Forever on the Mountain by James M. Tabor.

Forever on the Mountain: The Truth Behind One of the Most Tragic, Mysterious, and Controversial Disasters in Mountaineering History.

IN THE SUMMER of 1967, Joe Wilcox, 24, led an expedition of twelve exemplary young men toward the summit of Mt. McKinley. Only five returned. Forever on the Mountain book by James M. Tabor

While more than half the expedition remained stranded and dying at 20,000 feet, trapped by one of the worst storms in mountaineering history, ten days passed with no rescue attempt. Seven men perished under mysterious circumstances.

Reckoning by lives lost, the tragedy was history’s third-worst mountaineering disaster when it occurred, and it marked the end of a golden age of pioneer climbing on Mt. McKinley. Yet, for reasons that have remained cloudy, there was no proper official investigation of the catastrophe.

Forever on the Mountain begins as a classic tale of men against nature gambling, and losing, on one of the world’s most coveted—and deadliest—peaks. But the story takes an unexpected twist, turning from one of disaster to one of discovery.

Elements of incompetence, finger-pointing, and cover-up pervaded the tragedy and its aftermath. The victims’ bodies were never recovered; no cameras or diaries shed light on the climbers’ final days. Verdicts hastily pronounced by agenda-driven critics effectively ended investigation of the tragedy before it began. Complicating matters further, expedition leader Joe Wilcox and expedition member Howard Snyder, alienated on the mountain, offered up wildly varying explanations of the tragedy that remained unresolved until this book.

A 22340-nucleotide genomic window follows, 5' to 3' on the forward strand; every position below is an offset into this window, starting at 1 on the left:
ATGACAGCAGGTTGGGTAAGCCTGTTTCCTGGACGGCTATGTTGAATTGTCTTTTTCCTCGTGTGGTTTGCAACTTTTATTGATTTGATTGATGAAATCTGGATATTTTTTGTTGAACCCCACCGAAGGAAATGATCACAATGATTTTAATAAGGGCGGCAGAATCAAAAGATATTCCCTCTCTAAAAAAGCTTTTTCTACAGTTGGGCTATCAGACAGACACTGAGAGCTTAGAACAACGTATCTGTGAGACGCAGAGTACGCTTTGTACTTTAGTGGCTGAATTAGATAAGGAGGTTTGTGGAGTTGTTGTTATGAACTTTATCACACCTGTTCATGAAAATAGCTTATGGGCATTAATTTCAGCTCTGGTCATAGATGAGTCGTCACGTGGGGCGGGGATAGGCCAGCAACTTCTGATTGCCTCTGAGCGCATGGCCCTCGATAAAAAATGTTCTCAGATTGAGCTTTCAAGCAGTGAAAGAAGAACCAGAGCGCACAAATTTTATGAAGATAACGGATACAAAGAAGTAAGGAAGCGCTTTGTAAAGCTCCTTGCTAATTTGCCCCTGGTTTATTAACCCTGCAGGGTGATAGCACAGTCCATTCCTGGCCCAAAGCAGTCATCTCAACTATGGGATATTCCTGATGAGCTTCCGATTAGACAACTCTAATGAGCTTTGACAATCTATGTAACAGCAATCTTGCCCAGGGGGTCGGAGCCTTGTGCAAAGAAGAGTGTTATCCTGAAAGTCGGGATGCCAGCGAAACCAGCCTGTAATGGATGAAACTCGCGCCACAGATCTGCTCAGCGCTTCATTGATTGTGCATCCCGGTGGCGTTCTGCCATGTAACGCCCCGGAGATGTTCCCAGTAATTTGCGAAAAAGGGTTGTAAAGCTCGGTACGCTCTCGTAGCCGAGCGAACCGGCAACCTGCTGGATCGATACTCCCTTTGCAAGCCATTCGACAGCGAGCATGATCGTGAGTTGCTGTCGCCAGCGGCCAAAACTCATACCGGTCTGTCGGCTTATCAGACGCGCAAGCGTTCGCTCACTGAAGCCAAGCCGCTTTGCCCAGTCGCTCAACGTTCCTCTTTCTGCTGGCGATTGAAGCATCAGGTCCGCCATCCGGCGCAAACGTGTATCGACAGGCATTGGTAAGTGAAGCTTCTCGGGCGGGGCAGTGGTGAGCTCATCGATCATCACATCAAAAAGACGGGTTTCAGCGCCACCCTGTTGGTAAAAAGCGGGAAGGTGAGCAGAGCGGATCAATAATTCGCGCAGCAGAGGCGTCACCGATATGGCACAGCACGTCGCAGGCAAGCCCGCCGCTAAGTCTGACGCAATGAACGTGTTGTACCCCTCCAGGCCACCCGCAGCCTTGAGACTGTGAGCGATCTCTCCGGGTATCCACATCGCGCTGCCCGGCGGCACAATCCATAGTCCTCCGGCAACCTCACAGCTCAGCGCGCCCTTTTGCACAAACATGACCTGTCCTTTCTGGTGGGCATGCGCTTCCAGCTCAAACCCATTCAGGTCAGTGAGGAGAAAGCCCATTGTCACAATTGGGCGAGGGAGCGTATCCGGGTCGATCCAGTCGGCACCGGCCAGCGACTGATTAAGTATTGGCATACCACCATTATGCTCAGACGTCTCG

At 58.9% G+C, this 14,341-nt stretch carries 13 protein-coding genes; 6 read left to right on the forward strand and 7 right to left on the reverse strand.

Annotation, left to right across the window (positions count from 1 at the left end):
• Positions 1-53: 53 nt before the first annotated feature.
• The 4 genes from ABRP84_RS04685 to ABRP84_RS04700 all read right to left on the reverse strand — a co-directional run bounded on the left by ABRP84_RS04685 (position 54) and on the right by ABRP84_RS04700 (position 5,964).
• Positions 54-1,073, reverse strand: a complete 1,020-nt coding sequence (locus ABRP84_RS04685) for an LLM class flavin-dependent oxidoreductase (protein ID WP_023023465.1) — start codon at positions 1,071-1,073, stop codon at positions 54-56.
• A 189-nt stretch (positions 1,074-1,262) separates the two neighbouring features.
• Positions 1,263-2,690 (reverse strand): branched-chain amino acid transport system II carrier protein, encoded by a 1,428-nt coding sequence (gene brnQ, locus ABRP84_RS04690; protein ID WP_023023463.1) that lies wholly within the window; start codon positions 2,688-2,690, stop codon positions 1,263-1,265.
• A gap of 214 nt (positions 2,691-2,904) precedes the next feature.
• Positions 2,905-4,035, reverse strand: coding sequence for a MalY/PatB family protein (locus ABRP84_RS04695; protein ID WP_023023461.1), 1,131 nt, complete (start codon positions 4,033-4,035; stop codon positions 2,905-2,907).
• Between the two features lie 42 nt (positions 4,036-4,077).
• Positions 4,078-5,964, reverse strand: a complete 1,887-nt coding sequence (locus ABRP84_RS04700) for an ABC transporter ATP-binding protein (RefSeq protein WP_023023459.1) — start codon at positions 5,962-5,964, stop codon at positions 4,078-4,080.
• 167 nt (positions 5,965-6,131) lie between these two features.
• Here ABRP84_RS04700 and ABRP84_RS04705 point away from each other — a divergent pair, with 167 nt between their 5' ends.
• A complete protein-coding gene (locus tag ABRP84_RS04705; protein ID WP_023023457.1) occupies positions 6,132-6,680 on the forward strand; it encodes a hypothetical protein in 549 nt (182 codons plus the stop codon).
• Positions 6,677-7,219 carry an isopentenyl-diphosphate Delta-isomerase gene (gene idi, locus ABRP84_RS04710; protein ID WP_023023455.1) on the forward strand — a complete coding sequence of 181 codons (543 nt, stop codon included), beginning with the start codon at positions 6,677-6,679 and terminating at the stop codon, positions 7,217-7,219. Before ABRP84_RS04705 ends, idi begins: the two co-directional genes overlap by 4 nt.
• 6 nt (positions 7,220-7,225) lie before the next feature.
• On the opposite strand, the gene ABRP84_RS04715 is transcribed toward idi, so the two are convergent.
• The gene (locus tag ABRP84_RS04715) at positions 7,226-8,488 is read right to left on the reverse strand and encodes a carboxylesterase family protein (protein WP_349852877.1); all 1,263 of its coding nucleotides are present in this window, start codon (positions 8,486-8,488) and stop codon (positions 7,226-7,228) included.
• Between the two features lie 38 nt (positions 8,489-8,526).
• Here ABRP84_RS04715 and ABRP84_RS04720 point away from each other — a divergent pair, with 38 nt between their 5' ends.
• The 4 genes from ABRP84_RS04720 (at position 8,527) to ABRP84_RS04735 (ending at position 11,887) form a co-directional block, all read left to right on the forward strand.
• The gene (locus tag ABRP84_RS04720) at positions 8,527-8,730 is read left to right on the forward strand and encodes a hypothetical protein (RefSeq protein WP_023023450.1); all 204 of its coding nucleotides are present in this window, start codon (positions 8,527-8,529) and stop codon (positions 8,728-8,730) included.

James M. Tabor draws on previously untapped sources, including personal interviews with survivors and others involved with the expedition, unpublished correspondence and diaries, sensitive government documents obtained through Freedom of Information Act (FOIA) requests, and consultations with experts in disciplines such as forensics, high altitude research, psychology and psychiatry, systems analysis, meteorology, and more.

Drawing on this evidence and his own Alaskan climbing experience, Tabor follows the climbers’ progress up McKinley’s Muldrow Glacier Route as treacherous crevasses, altitude sickness, avalanche danger, horrific weather, exhaustion, and psychological stress threaten the team’s already fragile cohesion. But he also reveals important stories surrounding the expedition tale itself, without which the tragedy cannot be fully understood:  a stillborn rescue operation conceived by a lone park ranger; bureaucratic bungling and foot-dragging;  a heroic rescue attempt by another civilian team on the mountain, and the expedition’s rancorous and politically charged aftermath. Tabor has pieced together, for the first time, the complete story of one of the most tragic, mysterious, and controversial disasters in the history of mountaineering.

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Mount McKinley or Denali in Alaska – highest mountain peak in North America. /Version english and polish/

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